Lithium Ion batteries are small and lightweight, with energy density twice that of Nickel Metal Hydride and six times that of Lead Acid. Although Lithium Ion battery technology was first proposed in the 1970s, it took until 1991 for the first, mass-produced batteries to be introduced commercially.
     One of the reasons that it took so long to develop a commercial Lithium Ion battery was the inherent safety issues surrounding this technology. The same energy density that makes this technology so effective can also concentrate a lot of heat in a very small space—think of how hot your cellphone gets when you’ve been on it for a long time. Numerous combinations of electrode materials and organic electrolyte compounds were tested in an attempt to achieve the balance of higher performance and improved safety. Additionally, today’s Lithium Ion batteries are actually small computers themselves. This explains why an unused battery will lose approximately 5 percent of its charge per month—the battery powers itself. The control functions of the battery’s computer are responsible for such things as temperature monitoring, voltage control, and charge state. The temperature control acts like a thermostat and will shut the battery down if the temperature gets too high. An additional safety feature includes pressure vents to prevent the explosion of an over-heated cell. It is here where we find the potential for danger: Overheating in a pressurized cell, plus electrically energized materials, all contained in a combustible liquid electrolyte.
     Inside a Lithium Ion battery cell, positive and negative electrodes are separated by a very thin piece of material that allows the ions to pass through in one direction during charging, and the other direction during use or discharge. These electrodes are contained within a metal case filled with the liquid electrolyte. If the electrodes come in contact with each other, a short circuit occurs and the cell will heat up very rapidly, causing thermal run-away. When this happens, the cell can rupture and ignite, sending a stream of flaming electrolyte onto adjacent materials. The heat from one cell can also provide an ignition source for other cells, creating a chain reaction. Possible causes of a short circuit can include physical damage, possibly from dropping a device, improper installation of a battery, and in rare cases, a manufacturing defect. By the end of 2011, there had been 17 reported fire incidents involving Lithium or Lithium Ion batteries onboard passenger planes according to the FAA. The FAA also reported numerous cargo fire events involving Lithium Ion batteries in ground sort facilities, and ULDs—both in the air and on the ground. Improper packaging has been the likely cause in most of these fires, which have involved both known and unknown shippers. Some in the Airline, Battery Manufacturing, and Electronics industry want stricter enforcement of existing UN guidelines on safe manufacturing and testing of batteries, according to a Bloomberg article. (Battery-Fire Crashes Seen Every Other Year as U.S. Rules Fought, Dec 21, 2011). Another possible solution adopted by some cargo carriers is an increased level of fire suppression onboard the aircraft.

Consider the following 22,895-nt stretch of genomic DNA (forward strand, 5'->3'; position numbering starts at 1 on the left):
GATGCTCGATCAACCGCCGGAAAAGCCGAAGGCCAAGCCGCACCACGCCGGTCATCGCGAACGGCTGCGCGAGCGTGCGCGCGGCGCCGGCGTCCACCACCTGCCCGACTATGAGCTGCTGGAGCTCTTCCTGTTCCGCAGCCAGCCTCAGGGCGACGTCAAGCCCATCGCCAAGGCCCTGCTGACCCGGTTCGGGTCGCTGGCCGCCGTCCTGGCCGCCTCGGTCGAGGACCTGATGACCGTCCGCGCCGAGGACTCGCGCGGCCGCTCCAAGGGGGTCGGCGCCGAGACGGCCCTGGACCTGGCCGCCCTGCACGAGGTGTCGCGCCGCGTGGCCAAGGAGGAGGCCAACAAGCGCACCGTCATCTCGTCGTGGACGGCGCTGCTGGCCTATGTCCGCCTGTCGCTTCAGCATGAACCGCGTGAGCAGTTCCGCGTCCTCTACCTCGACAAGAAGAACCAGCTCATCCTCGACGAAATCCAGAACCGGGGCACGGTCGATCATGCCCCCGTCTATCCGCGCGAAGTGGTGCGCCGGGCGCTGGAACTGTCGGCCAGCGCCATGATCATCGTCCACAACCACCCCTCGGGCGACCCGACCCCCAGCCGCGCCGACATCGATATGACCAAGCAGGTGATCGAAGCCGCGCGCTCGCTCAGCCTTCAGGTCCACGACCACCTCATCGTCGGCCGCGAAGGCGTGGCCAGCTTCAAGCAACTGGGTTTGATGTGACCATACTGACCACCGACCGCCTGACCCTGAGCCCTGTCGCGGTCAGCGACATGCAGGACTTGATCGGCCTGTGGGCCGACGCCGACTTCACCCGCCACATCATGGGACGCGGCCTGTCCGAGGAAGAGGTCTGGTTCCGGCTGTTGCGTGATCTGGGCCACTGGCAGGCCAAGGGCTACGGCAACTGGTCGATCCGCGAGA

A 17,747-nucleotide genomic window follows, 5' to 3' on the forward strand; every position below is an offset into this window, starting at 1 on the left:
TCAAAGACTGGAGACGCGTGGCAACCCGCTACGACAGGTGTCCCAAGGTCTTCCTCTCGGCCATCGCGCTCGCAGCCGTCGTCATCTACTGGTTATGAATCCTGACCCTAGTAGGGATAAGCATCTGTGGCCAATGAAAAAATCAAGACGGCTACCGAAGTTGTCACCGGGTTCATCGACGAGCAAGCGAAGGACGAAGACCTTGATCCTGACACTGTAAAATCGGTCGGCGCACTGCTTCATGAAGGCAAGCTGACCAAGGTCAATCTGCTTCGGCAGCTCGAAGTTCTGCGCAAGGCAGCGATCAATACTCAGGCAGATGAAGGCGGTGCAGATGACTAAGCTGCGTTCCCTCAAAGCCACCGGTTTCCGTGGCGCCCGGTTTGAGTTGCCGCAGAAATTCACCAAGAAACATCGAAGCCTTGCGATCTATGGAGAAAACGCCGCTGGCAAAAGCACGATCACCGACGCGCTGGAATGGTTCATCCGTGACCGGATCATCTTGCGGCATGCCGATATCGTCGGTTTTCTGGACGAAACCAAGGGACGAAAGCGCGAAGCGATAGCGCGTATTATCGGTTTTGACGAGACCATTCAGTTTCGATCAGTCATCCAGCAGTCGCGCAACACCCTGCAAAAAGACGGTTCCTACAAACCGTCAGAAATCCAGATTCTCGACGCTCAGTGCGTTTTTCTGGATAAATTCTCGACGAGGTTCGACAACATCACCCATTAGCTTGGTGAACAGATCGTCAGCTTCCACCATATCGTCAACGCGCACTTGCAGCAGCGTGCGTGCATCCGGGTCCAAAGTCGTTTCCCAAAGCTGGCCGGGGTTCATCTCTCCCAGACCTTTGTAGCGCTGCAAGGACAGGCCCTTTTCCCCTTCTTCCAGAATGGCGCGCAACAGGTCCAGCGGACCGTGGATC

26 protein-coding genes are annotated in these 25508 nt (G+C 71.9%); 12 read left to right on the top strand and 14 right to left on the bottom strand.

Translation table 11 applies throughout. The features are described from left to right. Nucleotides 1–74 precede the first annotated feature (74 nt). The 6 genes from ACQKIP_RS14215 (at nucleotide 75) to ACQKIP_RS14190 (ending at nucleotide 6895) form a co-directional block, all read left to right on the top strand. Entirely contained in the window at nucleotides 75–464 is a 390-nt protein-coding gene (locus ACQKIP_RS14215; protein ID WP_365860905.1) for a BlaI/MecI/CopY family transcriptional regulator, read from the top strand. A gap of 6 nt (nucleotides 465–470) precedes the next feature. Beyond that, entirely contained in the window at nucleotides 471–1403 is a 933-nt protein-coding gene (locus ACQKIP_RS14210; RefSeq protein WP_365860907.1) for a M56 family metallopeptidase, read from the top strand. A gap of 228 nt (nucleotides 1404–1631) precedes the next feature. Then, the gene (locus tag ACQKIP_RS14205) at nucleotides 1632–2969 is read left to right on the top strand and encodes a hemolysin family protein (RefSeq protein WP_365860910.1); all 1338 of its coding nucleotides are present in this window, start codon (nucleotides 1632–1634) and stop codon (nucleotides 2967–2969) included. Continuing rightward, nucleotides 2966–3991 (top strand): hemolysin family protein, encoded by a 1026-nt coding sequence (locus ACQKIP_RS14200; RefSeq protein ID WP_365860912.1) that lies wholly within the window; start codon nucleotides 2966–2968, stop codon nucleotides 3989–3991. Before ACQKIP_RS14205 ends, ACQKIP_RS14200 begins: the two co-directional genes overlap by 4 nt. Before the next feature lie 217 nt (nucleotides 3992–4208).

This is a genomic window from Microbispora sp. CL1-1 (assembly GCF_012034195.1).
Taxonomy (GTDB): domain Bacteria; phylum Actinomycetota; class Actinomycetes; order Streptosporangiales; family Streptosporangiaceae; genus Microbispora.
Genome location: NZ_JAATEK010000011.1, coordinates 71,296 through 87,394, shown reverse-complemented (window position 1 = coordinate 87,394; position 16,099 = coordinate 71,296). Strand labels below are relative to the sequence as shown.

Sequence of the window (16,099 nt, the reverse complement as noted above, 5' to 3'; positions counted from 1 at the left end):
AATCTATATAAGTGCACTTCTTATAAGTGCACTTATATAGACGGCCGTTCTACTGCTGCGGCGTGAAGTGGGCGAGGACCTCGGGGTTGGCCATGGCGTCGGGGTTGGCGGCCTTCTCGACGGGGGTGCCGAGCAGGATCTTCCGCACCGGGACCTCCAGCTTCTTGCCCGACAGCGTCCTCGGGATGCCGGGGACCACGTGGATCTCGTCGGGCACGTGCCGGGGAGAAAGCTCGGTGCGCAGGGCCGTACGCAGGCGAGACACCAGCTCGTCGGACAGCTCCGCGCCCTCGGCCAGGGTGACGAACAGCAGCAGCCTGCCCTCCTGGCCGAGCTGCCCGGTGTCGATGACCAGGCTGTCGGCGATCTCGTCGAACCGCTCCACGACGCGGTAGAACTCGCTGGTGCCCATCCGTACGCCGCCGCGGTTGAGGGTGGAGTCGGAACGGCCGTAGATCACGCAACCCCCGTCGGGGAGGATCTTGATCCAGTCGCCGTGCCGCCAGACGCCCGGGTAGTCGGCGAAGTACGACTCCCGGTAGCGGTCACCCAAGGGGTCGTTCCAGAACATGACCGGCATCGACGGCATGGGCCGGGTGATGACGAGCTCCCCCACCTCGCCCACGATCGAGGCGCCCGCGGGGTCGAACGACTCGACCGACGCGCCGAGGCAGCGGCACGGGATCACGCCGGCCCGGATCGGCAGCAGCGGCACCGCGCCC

For many years, the mainstay of aircraft fire suppression has been Halon 1301 and Halon 1211. Both of these agents are very effective at suppressing a fire, and very efficient in the use of weight and space on aircraft. However, both are Ozone Depleting Substances, (ODS), and the production of these agents was halted at the end of 1993. While a reasonable supply of reclaimed agent is still available, it has been nearly 20 years and a “Pound-for-Pound, Drop-In” replacement has yet to be developed.